Why impact of Covid-19 less in Japan?

One wonders why Covid-19 has had less impact in Japan despite lockdowns that are not so strict and the government even giving subsidies for people in Tokyo to travel and stay at inns and hotels outside the city.

There does not seem to be a magic bullet apart from the hoped-for vaccine. However, it does seem that every little bit helps slow its spread and decrease its severity. What makes Japan so special?

Even before the Covid-19 outbreak the wearing of masks was a common sight, particularly in the ‘hay fever’ season–actually not caused by hay but by the pollen from two types of tree. So people are not shocked by wearing a mask or put out by the sight of someone wearing one.

However, countries that have been lightly hit by the virus include Japan, New Zealand and South Korea. Hard-hit countries such as the US, Spain, and Italy do not. In the UK it is only given given to infants and babies likely to be infected in the family.
Of course, countries such as New Zealand and South Korea have taken special measures as well.

Perhaps because it is the custom for people to wash and rinse outside the bathtub and then soak themselves in it to relax afterwards going in one after the other in the family (and sharing the same water), there may be more chlorine in tap water than in other countries. (One can sometimes smell it.) Whether this is enough to help kill the virus when rinsing hands has not as far as I know been explored, but is a possibility.

When meeting socially in a bar or restaurant Japanese tend to talk rather quietly. Shouting is though vulgar, and often the most important person of all is the quietest. This might help limit the spread of the virus, unlike say in the British pub with the noise level going up and up with people forced to shout.

Many houses have ‘washlets’ –toilets that clean one with a jet of warm water rathe than toilet paper. This just possibly might help limit the spread of the virus in a household.

To explain how Japan can get away with fewer restrictions and crowding on transport I have tried to pick out areas where Japan is special. Of course, there is the general level of hygiene.

Comments would be welcome.

A Simple Way to help stop Covid-19 spreading

Every little bit helps, and this may be the simplest way ever, and I wonder why no one has suggested it!

Even when wearing a mask, stop breathing when passing someone, or someone is leaning over you, or you are leaning over someone else. (Wearing glasses may give you extra protection.)

Taking a breath before passing someone may be a good idea, so that when they have passed, you exhale freeing your mask (if you have one) and nasal passages from hanging air possibly with with the virus.

If going to the toilet on an airliner (with the way clear), this could stop you breathing on other passengers.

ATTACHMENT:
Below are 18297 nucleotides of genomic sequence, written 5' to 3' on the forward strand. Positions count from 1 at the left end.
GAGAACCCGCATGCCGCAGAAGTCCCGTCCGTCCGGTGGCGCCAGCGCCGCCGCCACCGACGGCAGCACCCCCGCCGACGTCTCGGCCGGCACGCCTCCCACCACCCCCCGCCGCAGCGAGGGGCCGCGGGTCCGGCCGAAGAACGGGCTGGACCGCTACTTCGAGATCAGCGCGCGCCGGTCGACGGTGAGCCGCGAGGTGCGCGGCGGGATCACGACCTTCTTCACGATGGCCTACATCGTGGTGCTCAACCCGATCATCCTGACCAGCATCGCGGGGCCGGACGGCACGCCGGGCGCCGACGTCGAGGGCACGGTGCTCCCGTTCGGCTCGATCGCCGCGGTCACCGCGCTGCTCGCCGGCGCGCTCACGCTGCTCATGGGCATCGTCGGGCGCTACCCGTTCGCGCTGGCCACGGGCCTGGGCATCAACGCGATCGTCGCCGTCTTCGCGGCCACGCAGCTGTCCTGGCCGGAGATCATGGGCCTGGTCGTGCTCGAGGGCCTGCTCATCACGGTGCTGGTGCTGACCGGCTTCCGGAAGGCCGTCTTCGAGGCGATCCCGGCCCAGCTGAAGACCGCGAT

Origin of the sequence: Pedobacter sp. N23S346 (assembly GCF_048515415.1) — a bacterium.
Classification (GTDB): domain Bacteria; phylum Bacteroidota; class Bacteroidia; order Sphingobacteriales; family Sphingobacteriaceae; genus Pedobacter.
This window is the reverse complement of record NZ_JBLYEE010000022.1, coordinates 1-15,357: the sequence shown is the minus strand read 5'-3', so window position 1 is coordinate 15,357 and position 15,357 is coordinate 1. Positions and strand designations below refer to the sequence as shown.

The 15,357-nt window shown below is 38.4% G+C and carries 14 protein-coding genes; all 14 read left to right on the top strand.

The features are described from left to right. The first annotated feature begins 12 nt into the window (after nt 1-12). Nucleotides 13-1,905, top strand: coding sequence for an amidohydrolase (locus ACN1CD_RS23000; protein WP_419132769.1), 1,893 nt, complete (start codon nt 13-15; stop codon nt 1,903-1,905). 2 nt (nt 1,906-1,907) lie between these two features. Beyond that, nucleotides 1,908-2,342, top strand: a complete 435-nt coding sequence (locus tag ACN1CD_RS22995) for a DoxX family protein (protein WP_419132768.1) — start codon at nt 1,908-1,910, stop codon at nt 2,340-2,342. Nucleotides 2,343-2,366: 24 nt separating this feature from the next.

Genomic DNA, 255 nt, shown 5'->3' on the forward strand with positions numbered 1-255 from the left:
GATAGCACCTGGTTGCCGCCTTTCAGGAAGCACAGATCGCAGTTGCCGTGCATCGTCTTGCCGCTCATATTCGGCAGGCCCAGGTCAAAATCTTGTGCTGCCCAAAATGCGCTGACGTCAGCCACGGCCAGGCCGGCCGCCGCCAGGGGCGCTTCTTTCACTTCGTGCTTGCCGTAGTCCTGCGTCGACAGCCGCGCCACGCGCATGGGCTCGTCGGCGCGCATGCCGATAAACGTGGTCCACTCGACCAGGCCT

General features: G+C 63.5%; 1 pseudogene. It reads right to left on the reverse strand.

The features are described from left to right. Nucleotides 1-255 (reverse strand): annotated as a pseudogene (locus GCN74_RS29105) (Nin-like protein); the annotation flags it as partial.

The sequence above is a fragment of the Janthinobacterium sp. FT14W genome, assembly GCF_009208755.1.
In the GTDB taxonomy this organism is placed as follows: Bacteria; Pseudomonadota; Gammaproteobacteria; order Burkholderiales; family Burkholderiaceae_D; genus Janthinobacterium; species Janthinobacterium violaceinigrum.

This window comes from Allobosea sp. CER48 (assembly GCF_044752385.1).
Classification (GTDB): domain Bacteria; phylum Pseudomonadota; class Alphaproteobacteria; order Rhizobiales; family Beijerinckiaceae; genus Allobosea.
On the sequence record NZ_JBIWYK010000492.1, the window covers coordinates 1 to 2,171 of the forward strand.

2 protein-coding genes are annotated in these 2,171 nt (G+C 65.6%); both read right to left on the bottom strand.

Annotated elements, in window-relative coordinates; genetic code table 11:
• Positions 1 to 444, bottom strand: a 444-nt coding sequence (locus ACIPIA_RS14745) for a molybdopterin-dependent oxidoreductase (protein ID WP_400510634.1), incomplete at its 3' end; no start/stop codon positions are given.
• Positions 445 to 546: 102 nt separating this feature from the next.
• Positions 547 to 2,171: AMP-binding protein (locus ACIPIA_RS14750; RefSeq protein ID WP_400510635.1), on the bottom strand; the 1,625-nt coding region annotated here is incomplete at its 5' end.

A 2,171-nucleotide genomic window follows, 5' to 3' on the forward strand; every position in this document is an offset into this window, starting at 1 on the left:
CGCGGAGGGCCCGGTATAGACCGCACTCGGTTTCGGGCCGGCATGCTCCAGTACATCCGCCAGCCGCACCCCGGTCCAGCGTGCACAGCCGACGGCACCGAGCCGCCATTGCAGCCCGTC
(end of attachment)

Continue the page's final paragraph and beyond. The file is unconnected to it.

I would be interested in any comments on this, as might many others.

Our New Book

Our new book Aviation Inside Out will hopefully be published in November.

The aim of this book is two-fold: Firstly, and as originally intended, to be the Glossary and Updates for our classic book Air Crashes and Miracle Landings, and secondly, and now perhaps more importantly, to provide insights into all aspects of aviation and related topics.

IIncludes some little-known facts.

Updates to Air Crashes and Miracle Landings (including the 737 MAX ones)are at the end.

Operation Sunrise: Missed Opportunity?

According to the UK’s Economist Alan Joyce has said Project Sunrise for non-stop flights from Australia’s East Coast cities such as Sydney and Melbourne to London, New York and so on have been “shelved.”

Australia’s Business Traveller said Qantas had announced the project was “indefinitely postponed.”

However, there are currently (but intermittently) still the non-stops (QF9/QF10) from Perth to London. This may suggest non-stop flights could become especially popular as there would be much better control over with whom passengers come into contact en route.

It has been suggested that Project Sunrise non-stop flights could be a winner for Qantas, with them not only going to London and New York, but also to other perhaps safer cities, though it is understandable Qantas hesitate to take the risk when in “survival mode.” A crisis can be an opportunity with perhaps better conditions from Airbus.

It could be a wonderful feather in Alan Joyce’s retirement cap; even if not the case the efficient A350 could have many roles and not be a great loss.

Repatriation air fares & whiners


Before the big airline shutdown and there were flights back to the UK from Australia, one family wanting to return ‘home’ said the airlines were ripping people off. They said they had been quoted an incredible fare of some £60,000 for their family of six. One UK paper took this at face value with a “price-gouging” headline or something similar, as usual without looking into it.